the popsy room hong kong

Foodies of 2015 are much more difficult to impress than they used to be. No longer can a chef just slap some food on a plate and expect to wow foodies; presentation, these days, is almost as important as taste, to the extent that food has begun to be synonymous with art. Nowhere is this more true than at The Popsy Room in Sheung Wan.

Tucked away behind the antiques vendors on Upper Lascar Row (Cat Street), The Popsy Room is an art gallery by day, and offers an exploratory dining adventure by night. Every three months or so, the gallery welcomes a new artist to exhibit their work, using various mediums including sounds, sights, tastes and aromas. Chef Kaze Lo (formerly at Caprice and Cépage) and her team then work together with the artist and The Popsy Room’s owner Jennifer Chung to create a unique and interesting menu that reflects elements of the artwork.

I visited during the solo exhibition of renowned Hong Kong fashion designer Ranee K, known by her ‘art name’ Zai Zai. Through five powerful art installations, Zai Zai’s exhibition weaves social observations with topical issues to create drawings, paintings and videos that aim to raise questions about the self and its relationship with society.

Although a few explanations were needed to fully understand exactly what Zai Zai was getting at, I appreciated that it was all related to current issues that we are all familiar with and could therefore relate to, such as the changes in Hong Kong post-97, the “umbrella revolution” and the multiple layers of a woman.

The six-course menu that accompanied the exhibition was carefully put together so that, although again a little explanation was often required, you could see the thought process behind each dish.

the popsy room hong kong the popsy room hong kong

The first dish was balik salmon with curried quinoa, salmon roe and lemon crème fraiche, which had lovely, clean and fresh flavours. This dish, with its square of salmon upon a square of quinoa, represents The Altar of Zai Zai, a collection of vintage objects in frames that aim to inspire a sense of reminiscence for the past.

the popsy room hong kong the popsy room hong kong

Next came a delcious orange ginger corn soup with piquillo purée and baby corn, which represented Circus We Have All Watched Together. On these painted silk installations, Zai Zai encourages people to think about identity, and what it means to be in Hong Kong post-97, with the overlap of mainland culture. I’m not entirely sure what the soup had to do with this, but it was definitely tasty at least!

the popsy room hong kong the popsy room hong kong

The pan-seared slow-cooked sole with pomelo salad, fresh micro herbs and hollandaise sauce was one of my favourite dishes of the evening. The fish was perfectly cooked and flavoursome, pairing nicely with the charred pomelo and buttery hollandaise sauce. This apparently represented Women, and in particular ‘water’, which supposedly makes up one of the many layers we women have…?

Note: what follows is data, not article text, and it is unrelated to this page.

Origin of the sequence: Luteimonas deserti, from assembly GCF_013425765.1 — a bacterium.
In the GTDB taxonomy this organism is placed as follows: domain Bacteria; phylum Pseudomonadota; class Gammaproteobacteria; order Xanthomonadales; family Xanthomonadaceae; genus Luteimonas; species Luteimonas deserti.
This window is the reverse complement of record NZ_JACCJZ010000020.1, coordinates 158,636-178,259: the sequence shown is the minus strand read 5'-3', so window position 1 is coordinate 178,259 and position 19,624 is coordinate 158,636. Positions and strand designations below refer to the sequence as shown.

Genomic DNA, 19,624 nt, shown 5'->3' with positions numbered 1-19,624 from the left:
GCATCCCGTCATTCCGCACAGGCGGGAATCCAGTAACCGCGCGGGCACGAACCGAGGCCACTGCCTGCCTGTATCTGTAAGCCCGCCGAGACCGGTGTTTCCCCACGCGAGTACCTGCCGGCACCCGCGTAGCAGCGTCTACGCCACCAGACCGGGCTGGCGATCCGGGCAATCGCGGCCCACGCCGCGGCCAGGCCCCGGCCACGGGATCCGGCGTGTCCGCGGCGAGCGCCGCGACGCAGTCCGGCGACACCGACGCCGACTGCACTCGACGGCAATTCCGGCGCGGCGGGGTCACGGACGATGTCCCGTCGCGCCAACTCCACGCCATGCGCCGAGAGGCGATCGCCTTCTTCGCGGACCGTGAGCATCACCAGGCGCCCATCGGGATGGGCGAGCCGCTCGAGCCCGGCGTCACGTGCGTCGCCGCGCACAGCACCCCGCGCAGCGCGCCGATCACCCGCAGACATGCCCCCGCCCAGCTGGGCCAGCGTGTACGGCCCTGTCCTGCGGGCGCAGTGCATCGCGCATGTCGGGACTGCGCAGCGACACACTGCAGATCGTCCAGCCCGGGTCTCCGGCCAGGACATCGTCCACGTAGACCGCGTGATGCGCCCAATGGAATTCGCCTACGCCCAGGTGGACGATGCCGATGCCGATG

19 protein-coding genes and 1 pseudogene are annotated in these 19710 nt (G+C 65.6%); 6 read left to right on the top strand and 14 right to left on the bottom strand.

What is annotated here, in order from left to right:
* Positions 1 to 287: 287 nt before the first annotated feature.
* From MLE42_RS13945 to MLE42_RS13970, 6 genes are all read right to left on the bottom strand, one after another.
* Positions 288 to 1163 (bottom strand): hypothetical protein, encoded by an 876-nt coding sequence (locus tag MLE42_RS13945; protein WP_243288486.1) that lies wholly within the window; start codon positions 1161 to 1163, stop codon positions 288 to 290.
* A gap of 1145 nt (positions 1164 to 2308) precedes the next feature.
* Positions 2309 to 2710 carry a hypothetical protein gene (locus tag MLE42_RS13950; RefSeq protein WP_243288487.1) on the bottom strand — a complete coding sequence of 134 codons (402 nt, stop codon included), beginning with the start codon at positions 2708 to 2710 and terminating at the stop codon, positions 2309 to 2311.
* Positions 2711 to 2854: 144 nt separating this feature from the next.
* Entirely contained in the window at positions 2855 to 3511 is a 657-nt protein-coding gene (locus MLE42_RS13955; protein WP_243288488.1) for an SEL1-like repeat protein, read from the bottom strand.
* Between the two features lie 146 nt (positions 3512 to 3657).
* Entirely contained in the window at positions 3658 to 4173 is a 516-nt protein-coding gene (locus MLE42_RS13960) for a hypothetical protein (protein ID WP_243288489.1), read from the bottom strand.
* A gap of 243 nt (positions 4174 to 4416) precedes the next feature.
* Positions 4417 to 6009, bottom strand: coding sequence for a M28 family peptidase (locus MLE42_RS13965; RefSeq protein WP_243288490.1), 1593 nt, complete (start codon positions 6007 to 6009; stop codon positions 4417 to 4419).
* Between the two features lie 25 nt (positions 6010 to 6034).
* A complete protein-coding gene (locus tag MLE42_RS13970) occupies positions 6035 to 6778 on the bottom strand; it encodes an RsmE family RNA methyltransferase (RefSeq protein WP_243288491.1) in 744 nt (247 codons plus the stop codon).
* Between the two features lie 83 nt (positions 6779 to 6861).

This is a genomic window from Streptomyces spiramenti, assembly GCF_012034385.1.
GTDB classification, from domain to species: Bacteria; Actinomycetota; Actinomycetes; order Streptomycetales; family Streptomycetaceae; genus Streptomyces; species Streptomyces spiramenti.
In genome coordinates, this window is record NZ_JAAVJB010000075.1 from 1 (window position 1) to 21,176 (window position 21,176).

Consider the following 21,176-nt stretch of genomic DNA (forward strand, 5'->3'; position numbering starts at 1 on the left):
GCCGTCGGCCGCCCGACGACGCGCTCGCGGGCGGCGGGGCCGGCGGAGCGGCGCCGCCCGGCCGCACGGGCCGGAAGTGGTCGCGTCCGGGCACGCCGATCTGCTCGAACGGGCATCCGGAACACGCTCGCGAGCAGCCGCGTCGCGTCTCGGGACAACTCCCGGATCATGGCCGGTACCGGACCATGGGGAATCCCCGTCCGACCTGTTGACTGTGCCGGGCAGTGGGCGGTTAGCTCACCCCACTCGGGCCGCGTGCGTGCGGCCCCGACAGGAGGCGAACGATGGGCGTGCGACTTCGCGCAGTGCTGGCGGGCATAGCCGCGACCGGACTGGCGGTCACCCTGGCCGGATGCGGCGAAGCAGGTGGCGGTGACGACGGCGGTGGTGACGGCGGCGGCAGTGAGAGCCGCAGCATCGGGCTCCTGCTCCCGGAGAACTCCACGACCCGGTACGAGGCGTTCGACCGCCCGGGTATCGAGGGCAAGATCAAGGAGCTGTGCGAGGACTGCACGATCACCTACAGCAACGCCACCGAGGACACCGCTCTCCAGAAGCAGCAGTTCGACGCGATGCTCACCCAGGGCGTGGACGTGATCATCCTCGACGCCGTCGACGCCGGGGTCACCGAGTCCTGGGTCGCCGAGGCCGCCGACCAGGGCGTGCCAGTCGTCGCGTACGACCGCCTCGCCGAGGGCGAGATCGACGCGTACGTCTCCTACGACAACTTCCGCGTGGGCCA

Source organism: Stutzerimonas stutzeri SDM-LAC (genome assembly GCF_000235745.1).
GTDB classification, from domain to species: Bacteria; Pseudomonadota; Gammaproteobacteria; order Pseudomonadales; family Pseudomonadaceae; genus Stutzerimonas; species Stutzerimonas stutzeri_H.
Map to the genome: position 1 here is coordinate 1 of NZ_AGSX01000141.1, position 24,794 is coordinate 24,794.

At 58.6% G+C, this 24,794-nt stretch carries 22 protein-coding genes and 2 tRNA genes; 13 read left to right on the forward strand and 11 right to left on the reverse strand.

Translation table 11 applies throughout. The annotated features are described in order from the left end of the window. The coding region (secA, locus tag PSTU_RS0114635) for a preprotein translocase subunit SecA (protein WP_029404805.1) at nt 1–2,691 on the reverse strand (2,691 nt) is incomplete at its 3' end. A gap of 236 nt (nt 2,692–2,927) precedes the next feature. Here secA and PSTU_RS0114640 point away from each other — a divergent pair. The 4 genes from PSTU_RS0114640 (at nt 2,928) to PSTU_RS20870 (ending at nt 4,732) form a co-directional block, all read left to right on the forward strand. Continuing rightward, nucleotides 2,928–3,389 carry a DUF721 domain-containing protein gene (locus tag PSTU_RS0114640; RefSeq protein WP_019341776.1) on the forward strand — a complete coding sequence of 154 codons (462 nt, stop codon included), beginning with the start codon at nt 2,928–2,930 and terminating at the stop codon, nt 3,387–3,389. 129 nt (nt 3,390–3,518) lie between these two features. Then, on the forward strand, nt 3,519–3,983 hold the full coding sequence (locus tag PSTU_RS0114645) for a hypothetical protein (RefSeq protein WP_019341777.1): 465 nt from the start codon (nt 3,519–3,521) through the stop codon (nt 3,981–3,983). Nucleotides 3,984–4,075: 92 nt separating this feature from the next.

the popsy room hong kong the popsy room hong kong

I was also a big fan of the perfectly bouncy seared scallops with lobster cream, asparagus risotto and truffle oil caviar, which represented Looking Back At The Fireworks in 2046. This was an interesting duo of videos – one with fireworks in slow motion, the other with the tear gas from the umbrella revolution – reminding us of a day we won’t ever forget, and encouraging us to imagine what society will be like in 2046.

the popsy room hong kong

Possibly my favourite course of the evening was the chicken roll with savoy cabbage and seasonal vegetables. Here, a whole de-boned baby chicken was used to make this succulent roll, which represented Searching for Zai Zai, another video that follows Zai Zai on her life journey. In the video Zai Zai cuts out a circle for each part of her journey, collects them and strings them together, so the chicken roll quite literally represents this long string of circles.

the popsy room hong kong the popsy room hong kong

Dessert, which I couldn’t eat, as I was still off the sugar, was a (supposedly very tasty) chiffon cake with mixed fresh berries, lemon cream and strawberry sorbet, which again represented Women and our many layers.

Dinner at The Popsy Room starts at $988 per person. If it were for the food alone, I’d probably say this is somewhat ridiculous, but at The Popsy Room you get more than just a dining experience – you get a complete multi-sensory experience that is truly unique and memorable. The space can be rented out for private dinners of up to 20 guests, or it makes the perfect setting for a date à deux, particularly if you appreciate art. The next exhibition is starting soon and Jennifer proudly told us it’s going to be a very exciting and colourful one – I look forward to seeing what’s to come!

The Popsy Room

G/F Upper Lascar Row
Sheung Wan
Hong Kong

Tel: +852 2234 6711

www.thepopsyroom.com

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